In the winter months this tends to be the more aerobic and strength training phase. During the longer slower training sessions you may want to enhance fat burning so you would need to be smart about your food intake to allow you to oxidise more fat as a fuel source during the session.
For example schedule your run to first thing and don’t eat breakfast until you get back or if you train in the evening after work don’t eat anything after 1pm (keeping your carbohydrate intake to mainly vegetables and fruit in the morning) and then eat after your evening session.
However for other training sessions during this phase you may also want to trial sports products around your training ready to use in the competition phase.
As already mentioned protein intakes will increase if strength training is added and a protein containing snack post work out will optimise muscle repair and growth.
Volume tends to decrease but intensity will increase meaning a greater reliance upon carbohydrate as an energy source. The use of refined carbohydrates within a 2 hour window around training (before and after) and during can be utilised in order to ensure a good quality session.
Carbohydrates will be key during this phase to optimise your performance. This is where your practised use of sports products will come into play from your build phase.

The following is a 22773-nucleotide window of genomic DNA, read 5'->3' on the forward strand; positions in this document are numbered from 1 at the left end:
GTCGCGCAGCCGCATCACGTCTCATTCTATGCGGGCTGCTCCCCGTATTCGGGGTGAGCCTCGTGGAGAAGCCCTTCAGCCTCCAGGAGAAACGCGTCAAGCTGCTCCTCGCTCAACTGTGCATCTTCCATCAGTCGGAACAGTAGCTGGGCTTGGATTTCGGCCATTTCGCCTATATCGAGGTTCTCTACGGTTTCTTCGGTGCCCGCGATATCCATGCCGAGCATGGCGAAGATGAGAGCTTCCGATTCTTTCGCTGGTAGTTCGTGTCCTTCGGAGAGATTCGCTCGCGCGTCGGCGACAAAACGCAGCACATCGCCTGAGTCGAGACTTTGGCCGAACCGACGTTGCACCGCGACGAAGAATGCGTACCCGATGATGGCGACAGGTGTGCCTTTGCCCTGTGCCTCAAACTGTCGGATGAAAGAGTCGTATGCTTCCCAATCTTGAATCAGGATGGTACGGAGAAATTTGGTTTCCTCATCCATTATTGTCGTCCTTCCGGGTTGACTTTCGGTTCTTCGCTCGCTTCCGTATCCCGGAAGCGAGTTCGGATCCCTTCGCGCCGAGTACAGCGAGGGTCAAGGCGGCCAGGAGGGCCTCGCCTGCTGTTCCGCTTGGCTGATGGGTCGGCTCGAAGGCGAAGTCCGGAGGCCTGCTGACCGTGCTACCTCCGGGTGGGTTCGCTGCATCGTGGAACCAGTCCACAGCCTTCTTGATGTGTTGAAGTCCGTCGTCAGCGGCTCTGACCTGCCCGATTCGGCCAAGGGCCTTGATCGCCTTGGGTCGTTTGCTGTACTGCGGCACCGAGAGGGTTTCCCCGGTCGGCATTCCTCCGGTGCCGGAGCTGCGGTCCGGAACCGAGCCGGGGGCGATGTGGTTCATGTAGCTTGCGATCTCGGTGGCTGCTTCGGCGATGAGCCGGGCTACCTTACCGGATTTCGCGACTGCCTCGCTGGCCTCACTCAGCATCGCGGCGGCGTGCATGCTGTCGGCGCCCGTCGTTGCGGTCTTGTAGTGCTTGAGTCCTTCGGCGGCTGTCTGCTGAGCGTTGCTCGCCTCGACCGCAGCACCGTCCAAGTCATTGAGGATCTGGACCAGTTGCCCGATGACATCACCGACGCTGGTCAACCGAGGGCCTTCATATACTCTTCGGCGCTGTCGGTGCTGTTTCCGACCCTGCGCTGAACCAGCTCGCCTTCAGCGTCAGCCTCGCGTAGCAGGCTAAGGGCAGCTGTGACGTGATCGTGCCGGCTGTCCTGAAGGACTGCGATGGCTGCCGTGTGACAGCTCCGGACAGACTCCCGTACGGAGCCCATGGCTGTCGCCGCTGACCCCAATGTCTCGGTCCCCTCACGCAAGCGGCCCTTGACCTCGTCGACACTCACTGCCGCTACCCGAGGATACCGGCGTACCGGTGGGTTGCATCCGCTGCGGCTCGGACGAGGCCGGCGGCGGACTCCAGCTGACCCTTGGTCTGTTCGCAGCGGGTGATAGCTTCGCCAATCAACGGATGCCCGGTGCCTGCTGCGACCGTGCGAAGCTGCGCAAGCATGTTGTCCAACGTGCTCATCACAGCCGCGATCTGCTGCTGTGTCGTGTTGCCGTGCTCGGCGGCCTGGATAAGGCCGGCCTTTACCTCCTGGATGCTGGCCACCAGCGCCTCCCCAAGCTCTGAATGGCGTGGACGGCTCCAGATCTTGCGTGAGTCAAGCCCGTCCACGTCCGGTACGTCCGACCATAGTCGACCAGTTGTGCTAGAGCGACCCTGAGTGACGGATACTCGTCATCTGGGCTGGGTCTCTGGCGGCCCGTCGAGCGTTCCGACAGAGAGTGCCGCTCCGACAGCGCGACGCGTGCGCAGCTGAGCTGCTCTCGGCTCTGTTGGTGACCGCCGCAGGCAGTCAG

However whole-grains are the preferred source to consume with meals and snacks out with the 2 hour window. But during a taper where volume is reduced carbohydrate sources can be mainly provided via fruit / vegetables with a contribution of whole-grains.
Over do it on the carbohydrates during a taper and it is likely to lead to fat mass gain which won’t benefit your performance!
Don’t think however its just when you train that nutrition periodisation comes into play. The off season and rest days in the week all need to be planned out. On rest days, time off or during injury your carbohydrate intake at meals and snacks should be reduced relying more on vegetables, fruit and a small portion of whole-grains to keep to your requirements.
Protein intake should still be included with all meals and snacks to help preserve muscle mass and fats are still included daily. 3
The monthly and weekly training cycle:
Endurance athletes following a structured training schedule often train hard for 3 weeks followed by an easier recovery week. During the easier recovery week there is less need to carbohydrate intake and total calories so this should be taken into account.
Throughout a general training week there are harder and easier days and your dietary intake should reflect this. A high intensity training session may require carbohydrate intake beforehand to ensure quality whilst an easier recovery day / session may not require the same intake. The key things which you should consider are the quantity, type and timings of your food intake.
Periodising, planning and preparation are important to ensure you are eating appropriately achieving the maximum gains from your performance, whilst still looking after your health. Keeping a training and nutrition journal and writing a shopping list is a good place to start!
Image courtesy of Bicycle Images, Photographer: Farid